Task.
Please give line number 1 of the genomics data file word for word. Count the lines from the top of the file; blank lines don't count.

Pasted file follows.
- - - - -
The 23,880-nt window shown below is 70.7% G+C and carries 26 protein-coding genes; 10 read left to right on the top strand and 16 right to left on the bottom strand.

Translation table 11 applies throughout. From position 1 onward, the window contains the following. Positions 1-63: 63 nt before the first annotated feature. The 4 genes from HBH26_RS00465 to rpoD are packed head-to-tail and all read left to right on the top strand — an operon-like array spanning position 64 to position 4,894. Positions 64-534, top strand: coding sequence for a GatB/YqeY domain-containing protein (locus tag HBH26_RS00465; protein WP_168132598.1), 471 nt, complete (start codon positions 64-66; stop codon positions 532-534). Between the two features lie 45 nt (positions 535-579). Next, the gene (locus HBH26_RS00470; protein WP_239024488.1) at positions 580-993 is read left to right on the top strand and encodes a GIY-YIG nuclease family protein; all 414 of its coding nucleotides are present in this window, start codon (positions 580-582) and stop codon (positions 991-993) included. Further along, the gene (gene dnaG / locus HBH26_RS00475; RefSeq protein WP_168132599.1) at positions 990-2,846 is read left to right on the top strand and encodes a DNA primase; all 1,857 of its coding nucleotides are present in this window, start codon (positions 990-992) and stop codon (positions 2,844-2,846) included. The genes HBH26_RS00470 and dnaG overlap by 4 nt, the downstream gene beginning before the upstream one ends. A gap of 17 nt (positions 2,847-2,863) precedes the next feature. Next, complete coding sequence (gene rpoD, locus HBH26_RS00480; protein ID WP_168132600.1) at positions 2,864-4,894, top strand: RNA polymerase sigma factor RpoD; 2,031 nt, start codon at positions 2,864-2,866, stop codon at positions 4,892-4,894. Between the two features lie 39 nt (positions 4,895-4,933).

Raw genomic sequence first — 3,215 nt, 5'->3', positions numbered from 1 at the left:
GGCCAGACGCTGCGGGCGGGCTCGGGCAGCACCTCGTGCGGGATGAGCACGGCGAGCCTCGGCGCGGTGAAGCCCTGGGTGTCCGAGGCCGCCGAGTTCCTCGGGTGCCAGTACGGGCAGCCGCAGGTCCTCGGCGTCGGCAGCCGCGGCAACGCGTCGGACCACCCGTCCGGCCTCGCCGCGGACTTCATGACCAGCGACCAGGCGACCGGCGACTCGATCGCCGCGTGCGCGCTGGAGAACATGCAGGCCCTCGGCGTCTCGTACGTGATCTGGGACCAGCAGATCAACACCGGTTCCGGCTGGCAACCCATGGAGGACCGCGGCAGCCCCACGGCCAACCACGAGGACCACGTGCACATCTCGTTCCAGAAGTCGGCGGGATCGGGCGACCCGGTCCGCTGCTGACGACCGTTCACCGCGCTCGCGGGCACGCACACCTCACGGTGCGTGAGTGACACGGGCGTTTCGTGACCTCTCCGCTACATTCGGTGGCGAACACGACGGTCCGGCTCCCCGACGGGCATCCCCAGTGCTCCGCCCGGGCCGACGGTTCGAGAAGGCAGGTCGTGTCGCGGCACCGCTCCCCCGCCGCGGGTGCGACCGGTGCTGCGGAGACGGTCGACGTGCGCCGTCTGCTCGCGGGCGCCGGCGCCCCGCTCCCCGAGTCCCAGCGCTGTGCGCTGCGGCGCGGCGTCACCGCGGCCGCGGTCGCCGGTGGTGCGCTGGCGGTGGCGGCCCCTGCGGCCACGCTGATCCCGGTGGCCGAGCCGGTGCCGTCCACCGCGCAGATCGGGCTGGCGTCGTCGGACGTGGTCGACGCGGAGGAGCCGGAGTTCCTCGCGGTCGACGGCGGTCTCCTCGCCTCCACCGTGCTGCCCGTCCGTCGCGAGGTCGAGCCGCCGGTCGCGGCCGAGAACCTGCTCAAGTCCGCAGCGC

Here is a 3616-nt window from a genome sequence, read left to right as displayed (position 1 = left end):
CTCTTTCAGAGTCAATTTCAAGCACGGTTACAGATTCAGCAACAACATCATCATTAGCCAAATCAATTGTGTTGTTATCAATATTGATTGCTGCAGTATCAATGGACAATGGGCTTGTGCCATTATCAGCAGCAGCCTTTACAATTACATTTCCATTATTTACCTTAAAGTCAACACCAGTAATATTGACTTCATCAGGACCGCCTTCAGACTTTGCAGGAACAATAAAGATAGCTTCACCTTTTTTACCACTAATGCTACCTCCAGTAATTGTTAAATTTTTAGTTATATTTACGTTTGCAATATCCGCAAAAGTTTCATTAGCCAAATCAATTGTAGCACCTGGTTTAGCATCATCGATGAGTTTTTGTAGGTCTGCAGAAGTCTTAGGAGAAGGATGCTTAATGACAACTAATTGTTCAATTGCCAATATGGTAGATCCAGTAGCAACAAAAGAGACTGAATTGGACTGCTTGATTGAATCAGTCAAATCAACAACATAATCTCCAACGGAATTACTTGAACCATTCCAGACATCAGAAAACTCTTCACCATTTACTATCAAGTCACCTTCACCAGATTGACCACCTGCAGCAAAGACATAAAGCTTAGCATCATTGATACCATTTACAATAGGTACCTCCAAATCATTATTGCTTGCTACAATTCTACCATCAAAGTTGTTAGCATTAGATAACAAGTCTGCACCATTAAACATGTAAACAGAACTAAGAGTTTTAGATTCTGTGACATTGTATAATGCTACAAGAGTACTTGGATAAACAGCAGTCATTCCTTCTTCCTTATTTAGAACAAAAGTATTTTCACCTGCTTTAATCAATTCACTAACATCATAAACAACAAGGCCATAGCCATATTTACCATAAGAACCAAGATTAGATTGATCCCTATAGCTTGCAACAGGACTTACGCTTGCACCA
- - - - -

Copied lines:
The 23,880-nt window shown below is 70.7% G+C and carries 26 protein-coding genes; 10 read left to right on the top strand and 16 right to left on the bottom strand.